*So I just gave up.  And even then, some of those establishing shots where the Technodrome is “free” aren’t even that clear, as half the time the background painter still rendered the Technodrome as buried or wedged into the mountainside.  So you can’t particularly tell one way or the other.  I just moved “The Dimension X Story” to the start of the post-European Vacation episodes and was done with it.

*That said, “Son of Return of the Fly II” has to take place immediately after “The Dimension X Story” because the episode opens with Shredder and Krang reeling from the eruption and trying to get a status report on the Technodrome.

*I shuffled “Beyond the Donatello Nebula” toward the start of the season because it features a subplot where Donatello is searching for alien turtle life.  “Planet of the Turtles” opens with him having found it, so the two episodes go together pretty well.

*“Name That Toon” and “Menace Maestro, Please” are a two-parter and have to go together.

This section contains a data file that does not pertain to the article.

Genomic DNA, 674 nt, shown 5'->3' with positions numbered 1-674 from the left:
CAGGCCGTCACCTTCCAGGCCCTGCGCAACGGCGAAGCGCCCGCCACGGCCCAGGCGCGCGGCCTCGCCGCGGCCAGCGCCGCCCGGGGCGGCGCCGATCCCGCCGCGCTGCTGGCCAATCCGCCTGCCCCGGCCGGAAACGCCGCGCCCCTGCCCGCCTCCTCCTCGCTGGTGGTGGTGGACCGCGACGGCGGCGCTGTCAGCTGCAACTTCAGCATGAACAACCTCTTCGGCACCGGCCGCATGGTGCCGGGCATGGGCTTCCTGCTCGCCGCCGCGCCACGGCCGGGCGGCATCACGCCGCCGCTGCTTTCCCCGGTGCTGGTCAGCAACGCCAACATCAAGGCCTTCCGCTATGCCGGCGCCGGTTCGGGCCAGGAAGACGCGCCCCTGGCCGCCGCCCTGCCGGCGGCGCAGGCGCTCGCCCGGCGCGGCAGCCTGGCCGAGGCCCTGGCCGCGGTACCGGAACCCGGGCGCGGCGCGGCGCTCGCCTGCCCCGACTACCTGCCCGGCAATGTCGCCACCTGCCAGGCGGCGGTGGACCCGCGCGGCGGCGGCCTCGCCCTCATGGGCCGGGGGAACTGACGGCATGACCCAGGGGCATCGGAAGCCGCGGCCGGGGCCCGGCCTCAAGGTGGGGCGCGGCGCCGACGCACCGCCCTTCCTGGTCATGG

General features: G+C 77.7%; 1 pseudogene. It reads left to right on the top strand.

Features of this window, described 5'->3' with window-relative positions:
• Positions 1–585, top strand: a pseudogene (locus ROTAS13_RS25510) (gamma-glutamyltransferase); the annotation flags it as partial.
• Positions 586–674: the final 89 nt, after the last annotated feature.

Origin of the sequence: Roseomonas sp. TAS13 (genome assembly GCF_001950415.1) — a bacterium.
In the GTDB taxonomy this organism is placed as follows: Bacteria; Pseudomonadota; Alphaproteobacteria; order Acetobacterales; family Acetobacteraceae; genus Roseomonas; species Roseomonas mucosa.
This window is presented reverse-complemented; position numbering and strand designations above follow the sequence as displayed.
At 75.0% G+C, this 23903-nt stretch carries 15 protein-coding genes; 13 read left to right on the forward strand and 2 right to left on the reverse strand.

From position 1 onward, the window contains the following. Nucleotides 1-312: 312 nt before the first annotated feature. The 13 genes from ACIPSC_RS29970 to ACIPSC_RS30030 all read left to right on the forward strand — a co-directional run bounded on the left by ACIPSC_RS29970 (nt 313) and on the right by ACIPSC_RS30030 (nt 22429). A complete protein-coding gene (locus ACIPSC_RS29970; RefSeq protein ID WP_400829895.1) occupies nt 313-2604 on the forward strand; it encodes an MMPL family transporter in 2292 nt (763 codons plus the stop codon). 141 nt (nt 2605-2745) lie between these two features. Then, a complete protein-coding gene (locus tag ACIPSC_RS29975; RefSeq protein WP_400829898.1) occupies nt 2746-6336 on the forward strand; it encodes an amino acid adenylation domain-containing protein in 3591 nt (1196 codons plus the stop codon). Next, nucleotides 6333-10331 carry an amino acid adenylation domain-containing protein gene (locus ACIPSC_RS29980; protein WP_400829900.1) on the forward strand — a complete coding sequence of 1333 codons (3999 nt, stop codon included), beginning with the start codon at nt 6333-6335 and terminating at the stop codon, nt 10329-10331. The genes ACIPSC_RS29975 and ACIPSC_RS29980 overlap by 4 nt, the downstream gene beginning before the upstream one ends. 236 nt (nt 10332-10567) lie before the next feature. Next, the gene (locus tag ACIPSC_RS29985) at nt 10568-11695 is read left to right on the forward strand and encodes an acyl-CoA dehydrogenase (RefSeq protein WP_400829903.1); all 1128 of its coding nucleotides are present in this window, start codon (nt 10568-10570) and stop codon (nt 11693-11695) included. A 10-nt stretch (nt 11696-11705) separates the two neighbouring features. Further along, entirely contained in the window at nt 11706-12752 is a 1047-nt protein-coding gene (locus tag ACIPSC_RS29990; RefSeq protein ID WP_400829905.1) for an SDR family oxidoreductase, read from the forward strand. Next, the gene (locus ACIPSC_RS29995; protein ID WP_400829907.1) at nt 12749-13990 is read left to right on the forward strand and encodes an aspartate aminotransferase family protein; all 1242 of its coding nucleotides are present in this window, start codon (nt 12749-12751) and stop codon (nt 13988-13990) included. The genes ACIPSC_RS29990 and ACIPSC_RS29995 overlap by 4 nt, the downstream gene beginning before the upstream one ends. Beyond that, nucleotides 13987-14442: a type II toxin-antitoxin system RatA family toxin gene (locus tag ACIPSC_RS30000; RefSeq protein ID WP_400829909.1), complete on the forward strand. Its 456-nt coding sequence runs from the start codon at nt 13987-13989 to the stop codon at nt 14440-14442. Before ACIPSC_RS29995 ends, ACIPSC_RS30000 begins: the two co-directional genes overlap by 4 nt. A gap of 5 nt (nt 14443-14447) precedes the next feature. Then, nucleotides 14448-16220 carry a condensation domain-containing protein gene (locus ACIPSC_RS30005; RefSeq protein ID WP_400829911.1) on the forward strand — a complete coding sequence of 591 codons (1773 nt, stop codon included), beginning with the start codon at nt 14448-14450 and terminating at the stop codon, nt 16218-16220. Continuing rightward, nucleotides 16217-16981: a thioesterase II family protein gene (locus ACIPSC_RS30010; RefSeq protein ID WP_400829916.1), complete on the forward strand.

*“The Turtles and the Hare” and “Once Upon a Time Machine” are also a two-parter.  Combined, they formed the “Awesome Easter”, as it was called on VHS.  These episodes aired between seasons 4 and 5 (but are cataloged as season 5).  However, they have the original title sequence and title cards which were discontinued after the syndicated episodes of season 4, which is why I put them near the start of the season.

*A recurring character named Morgan J. Lofty appears in 3 episodes this season, but the order of his appearances was screwed up.  His first appearance should be in “The Big Zipp Attack” (where the Turtles save him and his skyscraper).  His next appearance is either “Rebel Without a Fin” (where he tells the Turtles, “You’ve done it again”) or “Slash – The Evil Turtle from Dimension X” (where he tells the Turtles, “This isn’t the first time you’ve helped me”).  “Slash – The Evil Turtle from Dimension X” aired before the other two, hence why I had to rearrange them.